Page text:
Words like “potential,” “promise,” “believe,” and “high hopes” doesn’t exactly inspire confidence, but you really don’t have any choice but use words like this when you don’t have any data backing the standards up.

Van Roekel loses faith though when the rubber meets the road.

So over the last few months I have done what my students and fellow educators have taught me:  I have been listening closely. I have joined our state leaders in member listening sessions around the country, observed dozens of member focus groups, and invited hundreds of thousands of NEA members to share their views about how CCSS implementation is going.

I am sure it won’t come as a surprise to hear that in far too many states, implementation has been completely botched.  Seven of ten teachers believe that implementation of the standards is going poorly in their schools. Worse yet, teachers report that there has been little to no attempt to allow educators to share what’s needed to get CCSS implementation right.  In fact, two thirds of all teachers report that they have not even been asked how to implement these new standards in their classrooms.

Imagine that:  The very people expected to deliver universal access to high quality standards with high quality instruction have not had the opportunity to share their expertise and advice about how to make CCSS implementation work for all students, educators, and parents.

Consequently, NEA members have a right to feel frustrated, upset, and angry about the poor commitment to implementing the standards correctly.

This shouldn’t come as a surprise as it is a top-down initiative.

But he’s still hanging on with a belief that the failed implementation is just due to the powers that be not listening to teachers about how to properly implement the standards.  Could a big part of the problem be with the standards themselves?  No, couldn’t be.

We. Must. Move. Forward. Van Roekel states.

But scuttling these standards will simply return us to the failed days of No Child Left Behind (NCLB), where rote memorization and bubble tests drove teaching and learning.  NEA members don’t want to go backward; we know that won’t help students.  Instead, we want states to make a strong course correction and move forward.

I’m no fan of No Child Left Behind either.  States that abandon the Common Core will revert back to previous standards, that’s not really moving backward.  They can also adopt their own standards.  Also if he thinks Smarter Balanced and PARCC won’t foster the same type of “teaching to the test” mentality as we see with No Child Left Behind (which is still in effect) he’s mistaken.

His suggestions will do very little to solve the problem as if working with the NEA will solve all of the problems.

1. Governors and chief state school officers should set up a process to work with NEA and our state education associations to review the appropriateness of the standards and recommend any improvements that might be needed.

2. Common Core implementation plans at the state and local levels must be collaboratively developed, adequately resourced, and overseen by community advisory committees that include the voices of students, parents, and educators.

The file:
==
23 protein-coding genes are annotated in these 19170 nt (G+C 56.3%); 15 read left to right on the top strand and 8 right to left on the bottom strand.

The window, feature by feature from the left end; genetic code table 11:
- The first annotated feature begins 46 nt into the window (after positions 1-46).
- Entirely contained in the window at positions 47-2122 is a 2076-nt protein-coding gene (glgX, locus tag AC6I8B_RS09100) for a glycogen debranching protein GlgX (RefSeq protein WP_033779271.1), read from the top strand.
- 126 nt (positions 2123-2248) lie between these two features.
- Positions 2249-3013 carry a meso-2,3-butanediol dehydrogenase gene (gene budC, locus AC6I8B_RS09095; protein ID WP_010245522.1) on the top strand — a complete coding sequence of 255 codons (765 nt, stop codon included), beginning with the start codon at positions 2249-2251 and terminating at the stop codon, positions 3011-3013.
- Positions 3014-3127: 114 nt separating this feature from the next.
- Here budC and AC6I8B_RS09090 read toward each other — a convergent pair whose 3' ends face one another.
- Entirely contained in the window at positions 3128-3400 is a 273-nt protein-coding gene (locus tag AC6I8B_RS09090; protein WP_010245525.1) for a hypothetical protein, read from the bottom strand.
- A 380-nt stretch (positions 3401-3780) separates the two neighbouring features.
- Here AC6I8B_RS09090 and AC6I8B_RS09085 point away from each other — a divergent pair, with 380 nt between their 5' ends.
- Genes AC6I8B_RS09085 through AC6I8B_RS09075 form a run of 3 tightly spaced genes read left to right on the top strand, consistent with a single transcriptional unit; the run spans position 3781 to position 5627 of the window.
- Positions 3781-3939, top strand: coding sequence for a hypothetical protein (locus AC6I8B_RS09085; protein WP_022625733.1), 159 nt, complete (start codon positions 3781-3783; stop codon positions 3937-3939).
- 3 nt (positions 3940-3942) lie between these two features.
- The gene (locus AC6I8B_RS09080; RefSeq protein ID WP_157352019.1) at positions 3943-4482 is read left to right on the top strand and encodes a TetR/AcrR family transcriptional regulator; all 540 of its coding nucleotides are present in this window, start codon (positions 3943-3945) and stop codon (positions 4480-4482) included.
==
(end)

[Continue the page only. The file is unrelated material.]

3. States and local school districts must place teachers at the center of efforts to develop aligned curriculum, assessments, and professional development that are relevant to their students and local communities.

4. States must eliminate outdated NCLB-mandated tests that are not aligned with the new standards and not based on what is being taught to students in the classroom.

5. States must actively engage educators in the field-testing of the new assessments and the process for improving them.

6. In any state that is field-testing and validating new assessments, there must be a moratorium on using the results of the new assessments for accountability purposes until at least the 2015-2016 school year. In the meantime, states still have other ways to measure student learning during this transition period—other assessments, report cards, and student portfolios.

7. Stakeholders must develop complete assessment and accountability systems. It takes more than one piece of evidence to paint a picture of what students are learning. Testing should be one way to inform effective teaching and learning—not a way to drive it.

Not every suggestion is bad, but it’s naïve.  You’re going to have problems with any assessment that is aligned to poor standards that encourage failed teaching methods, but he’s too in love with the standards to see that.

Photo credit: Iowa Politics (CC-By-SA 2.0)

Bill Gates Wins Hearts for the Common Core By Lining Pockets


The Bill & Melinda Gates Foundation spent millions to advance the Common Core State Standards in 2013.

From Valerie Strauss at The Washington Post:

Millions of Gates dollars were awarded this year for various Core-related activities, including to increase public support for the Common Core;  a $3.2 million grant to the New Venture Fund is intended “to support successful implementation of the Common Core State Standards by building public awareness and understanding.” (The fund’s Web site says it is a nonprofit organization “offering domestic and international grant-making services, executing donor-developed projects, and providing full fiscal sponsorship including grant and contract management for innovative public-interest projects.”)